3.2.1. Problem description The containment vessel, shown on the left side in Fig. 15, is a spherical vessel with three access ports: two 16-in. ports aligned in one axis on the sides of the vessel and a single 22-in. port at the top of the vessel. The vessel has an inside diameter of 72 in. and a 2 in. nominal wall thickness. The vessel is fabricated from HSLA-100 steel, chosen for its high strength, high fracture tough- ness, and no requirement for post weld heat treatment. The vessel s three ports must maintain a seal during use to prevent any release of reaction product gases or material to the external envi- ronment. Each door is connected to the vessel with 64 high strength bolts, and four separate seals at each door ensure a positive pressure seal. A series of hydrodynamic and structural analyses of the spherical containment vessel were per- formed using a combination of two numerical techniques. Using an uncoupled approach, the transient pressures acting on the inner surface of the vessel were computed using the Eulerian hydrodynamics code, CTH (Sandia National Laboratories), which simulated the high explosive (HE) burn, the internal gas dynamics, and shock wave propagation. The HE was modeled as spherically symmetric with the initiating burn taking place at the center of the sphere. The vessel s structural response to these pressures was then analyzed using the DYNA3D explicit finite ele- ment structural dynamics code.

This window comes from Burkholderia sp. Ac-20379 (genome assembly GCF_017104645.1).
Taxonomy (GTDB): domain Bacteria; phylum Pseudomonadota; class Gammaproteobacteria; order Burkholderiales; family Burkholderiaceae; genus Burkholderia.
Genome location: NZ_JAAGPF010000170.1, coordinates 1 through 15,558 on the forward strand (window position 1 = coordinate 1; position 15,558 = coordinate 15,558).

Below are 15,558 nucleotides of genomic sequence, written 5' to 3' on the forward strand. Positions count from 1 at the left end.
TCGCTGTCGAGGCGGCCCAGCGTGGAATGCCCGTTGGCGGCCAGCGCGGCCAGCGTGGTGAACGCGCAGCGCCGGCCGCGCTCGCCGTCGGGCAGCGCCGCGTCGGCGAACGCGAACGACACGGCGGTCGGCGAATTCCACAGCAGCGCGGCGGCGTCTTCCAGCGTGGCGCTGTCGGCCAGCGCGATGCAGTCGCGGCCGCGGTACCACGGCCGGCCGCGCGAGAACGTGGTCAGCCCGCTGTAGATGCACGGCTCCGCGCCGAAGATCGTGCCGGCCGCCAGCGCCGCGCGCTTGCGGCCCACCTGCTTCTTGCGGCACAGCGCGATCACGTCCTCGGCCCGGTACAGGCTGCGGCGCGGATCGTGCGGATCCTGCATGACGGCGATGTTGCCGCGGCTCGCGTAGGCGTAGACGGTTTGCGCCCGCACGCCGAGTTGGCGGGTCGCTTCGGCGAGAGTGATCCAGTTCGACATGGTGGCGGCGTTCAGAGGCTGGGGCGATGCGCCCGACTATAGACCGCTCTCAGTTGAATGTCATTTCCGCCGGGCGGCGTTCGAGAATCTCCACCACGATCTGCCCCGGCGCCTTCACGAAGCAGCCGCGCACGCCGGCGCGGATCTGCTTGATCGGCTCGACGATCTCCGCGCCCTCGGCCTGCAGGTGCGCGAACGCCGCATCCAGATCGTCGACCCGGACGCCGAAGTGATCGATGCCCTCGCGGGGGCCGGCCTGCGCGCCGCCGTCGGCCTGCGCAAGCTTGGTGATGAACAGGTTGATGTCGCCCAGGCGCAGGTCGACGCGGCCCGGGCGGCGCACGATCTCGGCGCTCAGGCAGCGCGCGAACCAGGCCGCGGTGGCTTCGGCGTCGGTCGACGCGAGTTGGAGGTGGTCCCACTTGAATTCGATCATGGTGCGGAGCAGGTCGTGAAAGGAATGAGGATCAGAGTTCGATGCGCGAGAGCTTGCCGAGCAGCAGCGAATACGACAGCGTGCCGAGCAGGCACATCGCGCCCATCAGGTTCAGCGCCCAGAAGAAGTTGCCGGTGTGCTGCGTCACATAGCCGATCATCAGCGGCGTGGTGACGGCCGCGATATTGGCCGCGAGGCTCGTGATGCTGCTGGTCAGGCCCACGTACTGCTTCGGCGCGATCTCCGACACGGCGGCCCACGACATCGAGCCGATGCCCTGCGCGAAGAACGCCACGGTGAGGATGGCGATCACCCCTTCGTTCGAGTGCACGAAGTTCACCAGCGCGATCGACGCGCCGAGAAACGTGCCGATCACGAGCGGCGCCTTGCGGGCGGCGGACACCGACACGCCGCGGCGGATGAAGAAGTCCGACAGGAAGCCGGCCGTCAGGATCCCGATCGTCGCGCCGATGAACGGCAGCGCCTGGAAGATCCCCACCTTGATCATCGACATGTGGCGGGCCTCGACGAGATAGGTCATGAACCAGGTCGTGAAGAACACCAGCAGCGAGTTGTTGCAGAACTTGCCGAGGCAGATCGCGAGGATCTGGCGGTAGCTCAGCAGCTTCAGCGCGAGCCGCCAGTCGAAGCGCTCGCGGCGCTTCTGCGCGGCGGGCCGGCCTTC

B.H. Thacker et al. / Structural Safety 28 (2006) 83–107


Thacker et al. / Structural Safety 28 (2006) 83–107 101 Fig. 15. Containment vessel (left) and

Fig. 15. Containment vessel (left) and one quarter symmetry mesh used for the structural analysis (right).

The simulation required the use of a large, detailed mesh to accurately represent the dy- namic response of the vessel and to adequately resolve the stresses and discontinuities caused by various engineering features such as the bolts connecting the doors to their nozzles. Tak- ing advantage of two planes of symmetry, one quarter of the structure was meshed using approximately one million hex elements. Six hex elements were used through the 2-in. wall thickness to accurately simulate the bending behavior of the vessel wall. The one-quarter symmetry model is shown on the right-hand side of Fig. 15. The structural response simula- tion used an explicit finite element code called PARADYN (Lawrence Livermore National Laboratory), which is a massively parallel version of DYNA3D, a non-linear, explicit Lagrangian finite element analysis code for three-dimensional transient structural mechanics. PARADYN was run on 504 processors of LANL s ‘‘Blue Mountain,’’ massively parallel com- puter, which is an interconnected array of independent SGI (Silicon Graphics, Inc.) comput- ers. The containment vessel model can be solved on the Blue Mountain computer with approximately 2.5 h of run time. The same analysis would have taken about 35 days when run on a single processor. The four random variables considered are radius of the vessel wall (radius), thickness of the vessel wall (thickness), modulus of elasticity (E), and yield stress (S y ) of the HSLA steel. A sum- mary of the probabilistic inputs is included in Table 3. The properties for radius and thickness

Table 3 Probabilistic inputs for the containment vessel example problem






Radius (in.) Thickness (in.) E (lb/in. 2 ) S y (lb/in. 2 )